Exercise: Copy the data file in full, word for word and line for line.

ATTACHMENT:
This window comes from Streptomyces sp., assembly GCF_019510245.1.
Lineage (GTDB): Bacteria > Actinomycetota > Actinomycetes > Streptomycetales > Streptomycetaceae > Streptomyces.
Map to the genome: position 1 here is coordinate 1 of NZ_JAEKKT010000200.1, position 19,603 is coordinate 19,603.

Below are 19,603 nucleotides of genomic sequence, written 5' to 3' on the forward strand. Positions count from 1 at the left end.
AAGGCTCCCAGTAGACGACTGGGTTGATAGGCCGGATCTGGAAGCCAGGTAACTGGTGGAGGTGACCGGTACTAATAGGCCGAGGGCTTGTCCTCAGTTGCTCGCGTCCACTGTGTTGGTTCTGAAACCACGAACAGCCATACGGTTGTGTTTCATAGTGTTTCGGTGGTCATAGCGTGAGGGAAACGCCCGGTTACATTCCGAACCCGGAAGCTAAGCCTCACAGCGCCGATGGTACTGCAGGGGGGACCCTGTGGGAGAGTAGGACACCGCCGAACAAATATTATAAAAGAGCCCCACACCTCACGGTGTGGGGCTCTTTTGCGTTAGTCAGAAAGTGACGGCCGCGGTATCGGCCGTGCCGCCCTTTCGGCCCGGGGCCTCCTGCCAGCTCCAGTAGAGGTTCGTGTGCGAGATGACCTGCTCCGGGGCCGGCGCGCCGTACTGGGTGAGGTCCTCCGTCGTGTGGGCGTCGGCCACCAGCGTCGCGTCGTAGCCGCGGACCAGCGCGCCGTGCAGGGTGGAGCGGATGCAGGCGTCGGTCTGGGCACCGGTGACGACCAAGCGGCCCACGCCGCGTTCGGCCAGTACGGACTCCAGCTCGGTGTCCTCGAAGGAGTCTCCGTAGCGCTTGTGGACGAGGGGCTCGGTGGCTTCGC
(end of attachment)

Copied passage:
This window comes from Streptomyces sp., assembly GCF_019510245.1.
Lineage (GTDB): Bacteria > Actinomycetota > Actinomycetes > Streptomycetales > Streptomycetaceae > Streptomyces.
Map to the genome: position 1 here is coordinate 1 of NZ_JAEKKT010000200.1, position 19,603 is coordinate 19,603.

Below are 19,603 nucleotides of genomic sequence, written 5' to 3' on the forward strand. Positions count from 1 at the left end.
AAGGCTCCCAGTAGACGACTGGGTTGATAGGCCGGATCTGGAAGCCAGGTAACTGGTGGAGGTGACCGGTACTAATAGGCCGAGGGCTTGTCCTCAGTTGCTCGCGTCCACTGTGTTGGTTCTGAAACCACGAACAGCCATACGGTTGTGTTTCATAGTGTTTCGGTGGTCATAGCGTGAGGGAAACGCCCGGTTACATTCCGAACCCGGAAGCTAAGCCTCACAGCGCCGATGGTACTGCAGGGGGGACCCTGTGGGAGAGTAGGACACCGCCGAACAAATATTATAAAAGAGCCCCACACCTCACGGTGTGGGGCTCTTTTGCGTTAGTCAGAAAGTGACGGCCGCGGTATCGGCCGTGCCGCCCTTTCGGCCCGGGGCCTCCTGCCAGCTCCAGTAGAGGTTCGTGTGCGAGATGACCTGCTCCGGGGCCGGCGCGCCGTACTGGGTGAGGTCCTCCGTCGTGTGGGCGTCGGCCACCAGCGTCGCGTCGTAGCCGCGGACCAGCGCGCCGTGCAGGGTGGAGCGGATGCAGGCGTCGGTCTGGGCACCGGTGACGACCAAGCGGCCCACGCCGCGTTCGGCCAGTACGGACTCCAGCTCGGTGTCCTCGAAGGAGTCTCCGTAGCGCTTGTGGACGAGGGGCTCGGTGGCTTCGC